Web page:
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I only *fly* the default airliners, with 3rd party paints, out of major airports. My FPS are, most often, well over 25, but the in/out popping and snapping of terrain textures and autogen is what ruins the experience for me. Too, Terrain textures don't fully focus until directly under the ac. Big turn off!!I have a Q6600 quad @ 3.6, and a Nvidia 8800 Ultra with 4 Gb ram on XP.Bruce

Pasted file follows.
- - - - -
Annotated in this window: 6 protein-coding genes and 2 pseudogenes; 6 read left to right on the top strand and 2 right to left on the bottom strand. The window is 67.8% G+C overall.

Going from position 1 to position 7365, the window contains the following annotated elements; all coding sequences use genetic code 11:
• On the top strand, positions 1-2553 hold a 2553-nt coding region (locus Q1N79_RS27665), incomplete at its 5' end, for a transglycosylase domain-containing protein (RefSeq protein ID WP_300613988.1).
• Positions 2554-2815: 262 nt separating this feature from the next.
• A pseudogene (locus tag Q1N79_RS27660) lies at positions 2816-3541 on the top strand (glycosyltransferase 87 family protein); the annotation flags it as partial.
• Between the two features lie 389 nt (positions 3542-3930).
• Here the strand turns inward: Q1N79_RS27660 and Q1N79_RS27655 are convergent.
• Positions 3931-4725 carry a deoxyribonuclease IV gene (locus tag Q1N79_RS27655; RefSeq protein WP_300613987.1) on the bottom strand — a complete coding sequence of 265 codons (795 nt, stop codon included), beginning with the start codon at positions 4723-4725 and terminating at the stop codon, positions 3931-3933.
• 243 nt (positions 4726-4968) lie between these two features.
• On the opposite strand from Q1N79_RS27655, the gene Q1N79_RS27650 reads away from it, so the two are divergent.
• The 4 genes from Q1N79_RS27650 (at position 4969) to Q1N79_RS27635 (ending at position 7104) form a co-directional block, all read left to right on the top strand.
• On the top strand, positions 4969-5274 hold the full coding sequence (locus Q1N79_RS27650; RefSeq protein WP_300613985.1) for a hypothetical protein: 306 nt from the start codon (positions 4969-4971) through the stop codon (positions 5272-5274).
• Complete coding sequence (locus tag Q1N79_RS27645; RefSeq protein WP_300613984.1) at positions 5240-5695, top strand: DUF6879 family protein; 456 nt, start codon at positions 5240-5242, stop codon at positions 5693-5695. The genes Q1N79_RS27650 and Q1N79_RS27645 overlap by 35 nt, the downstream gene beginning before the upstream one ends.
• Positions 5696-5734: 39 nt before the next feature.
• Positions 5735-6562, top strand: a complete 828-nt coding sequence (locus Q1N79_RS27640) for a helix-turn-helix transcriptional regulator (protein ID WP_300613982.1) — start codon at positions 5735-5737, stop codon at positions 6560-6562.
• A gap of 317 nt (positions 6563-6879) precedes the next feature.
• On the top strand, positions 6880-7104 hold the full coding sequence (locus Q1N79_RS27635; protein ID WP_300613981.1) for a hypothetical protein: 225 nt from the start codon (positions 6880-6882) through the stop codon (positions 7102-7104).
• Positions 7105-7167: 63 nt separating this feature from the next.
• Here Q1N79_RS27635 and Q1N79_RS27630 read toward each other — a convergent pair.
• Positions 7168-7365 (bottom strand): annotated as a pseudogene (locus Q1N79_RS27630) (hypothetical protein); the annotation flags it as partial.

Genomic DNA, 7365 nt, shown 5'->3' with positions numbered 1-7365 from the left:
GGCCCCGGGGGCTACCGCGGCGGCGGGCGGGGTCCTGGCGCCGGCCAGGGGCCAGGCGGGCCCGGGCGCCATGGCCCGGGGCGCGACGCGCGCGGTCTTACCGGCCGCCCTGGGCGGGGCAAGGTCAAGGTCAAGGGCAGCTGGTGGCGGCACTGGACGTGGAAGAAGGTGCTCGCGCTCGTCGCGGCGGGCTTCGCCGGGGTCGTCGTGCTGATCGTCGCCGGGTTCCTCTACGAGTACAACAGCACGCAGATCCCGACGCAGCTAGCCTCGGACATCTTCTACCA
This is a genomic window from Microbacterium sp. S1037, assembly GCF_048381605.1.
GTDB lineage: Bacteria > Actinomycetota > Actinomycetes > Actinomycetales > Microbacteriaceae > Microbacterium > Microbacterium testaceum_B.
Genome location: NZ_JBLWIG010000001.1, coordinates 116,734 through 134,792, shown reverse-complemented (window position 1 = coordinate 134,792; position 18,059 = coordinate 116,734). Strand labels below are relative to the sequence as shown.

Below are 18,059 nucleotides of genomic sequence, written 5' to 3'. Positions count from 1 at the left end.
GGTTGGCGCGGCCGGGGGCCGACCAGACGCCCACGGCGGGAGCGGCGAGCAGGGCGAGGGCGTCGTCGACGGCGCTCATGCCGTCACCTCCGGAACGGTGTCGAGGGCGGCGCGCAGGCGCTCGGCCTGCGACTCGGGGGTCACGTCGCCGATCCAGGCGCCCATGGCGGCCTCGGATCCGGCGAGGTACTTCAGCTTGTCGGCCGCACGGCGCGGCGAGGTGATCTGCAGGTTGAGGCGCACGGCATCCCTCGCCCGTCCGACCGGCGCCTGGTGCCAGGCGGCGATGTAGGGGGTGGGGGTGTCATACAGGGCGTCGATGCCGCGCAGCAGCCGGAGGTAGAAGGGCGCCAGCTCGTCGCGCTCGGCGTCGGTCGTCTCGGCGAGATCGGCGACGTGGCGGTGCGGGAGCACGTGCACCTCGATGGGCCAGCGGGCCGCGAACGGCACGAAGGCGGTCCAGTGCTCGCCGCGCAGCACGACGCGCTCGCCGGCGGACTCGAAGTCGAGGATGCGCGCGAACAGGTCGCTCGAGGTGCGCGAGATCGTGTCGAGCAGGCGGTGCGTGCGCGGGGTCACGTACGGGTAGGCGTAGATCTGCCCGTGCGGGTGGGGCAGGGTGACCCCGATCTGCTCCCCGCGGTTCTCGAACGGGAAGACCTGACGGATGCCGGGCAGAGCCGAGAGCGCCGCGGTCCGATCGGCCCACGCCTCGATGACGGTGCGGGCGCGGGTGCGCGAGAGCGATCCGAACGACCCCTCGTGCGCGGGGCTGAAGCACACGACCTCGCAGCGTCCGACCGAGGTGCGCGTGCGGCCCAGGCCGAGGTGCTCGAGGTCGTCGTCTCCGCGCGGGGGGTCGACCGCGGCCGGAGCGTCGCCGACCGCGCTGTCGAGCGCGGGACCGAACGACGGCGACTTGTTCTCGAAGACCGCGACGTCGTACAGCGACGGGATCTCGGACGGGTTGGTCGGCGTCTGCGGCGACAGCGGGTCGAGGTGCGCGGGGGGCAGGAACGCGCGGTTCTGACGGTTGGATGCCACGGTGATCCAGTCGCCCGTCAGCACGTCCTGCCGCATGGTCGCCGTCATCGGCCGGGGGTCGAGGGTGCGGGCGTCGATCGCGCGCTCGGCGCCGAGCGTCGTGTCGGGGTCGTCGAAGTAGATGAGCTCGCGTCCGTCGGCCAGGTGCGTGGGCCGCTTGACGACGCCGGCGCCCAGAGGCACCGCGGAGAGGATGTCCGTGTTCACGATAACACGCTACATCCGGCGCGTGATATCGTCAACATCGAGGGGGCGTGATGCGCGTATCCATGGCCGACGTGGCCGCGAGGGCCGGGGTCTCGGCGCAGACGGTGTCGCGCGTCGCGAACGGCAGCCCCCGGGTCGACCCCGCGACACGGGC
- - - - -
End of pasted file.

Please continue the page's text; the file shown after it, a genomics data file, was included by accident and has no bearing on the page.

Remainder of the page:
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There is another aspect to this subject. The motion of an observed object per frame. Take off on a moonlight night and head directly toward the moon. Whether your PC is going at 1FPS or 200FPS you will see no observable difference in the moon because its relative change per frame is zip. Now go and park you aircraft at a runway holding point and observe a jet landing. When the observed aircraft is directly in front of you its movement per unit time will be very rapid and I can assure you that at 35FPS(I run around at that rate)the movement of the observed aircraft will be large per frame and will not appear fluid. So the 25FPS might be OK for typical film sets where cameras can pan and reduce apparent movement between frames but flightsim is not a movie or TV studio set. Top competitive FPS players claim they can tell the difference between 70FPS and 90FPS. This is not a simple topic, claiming that 25FPS is enough is observably wrong in some circumstances. My experience is that 25FPS is OK if you are doing an approach to a runway where subject changes per frame are relativley small provided you are in an aircraft which has a relatively low approach speed. However, I have found that if flyig an aircraft with a 150Knot approach speed then 25FPS is not good enough for aircraft control purposes.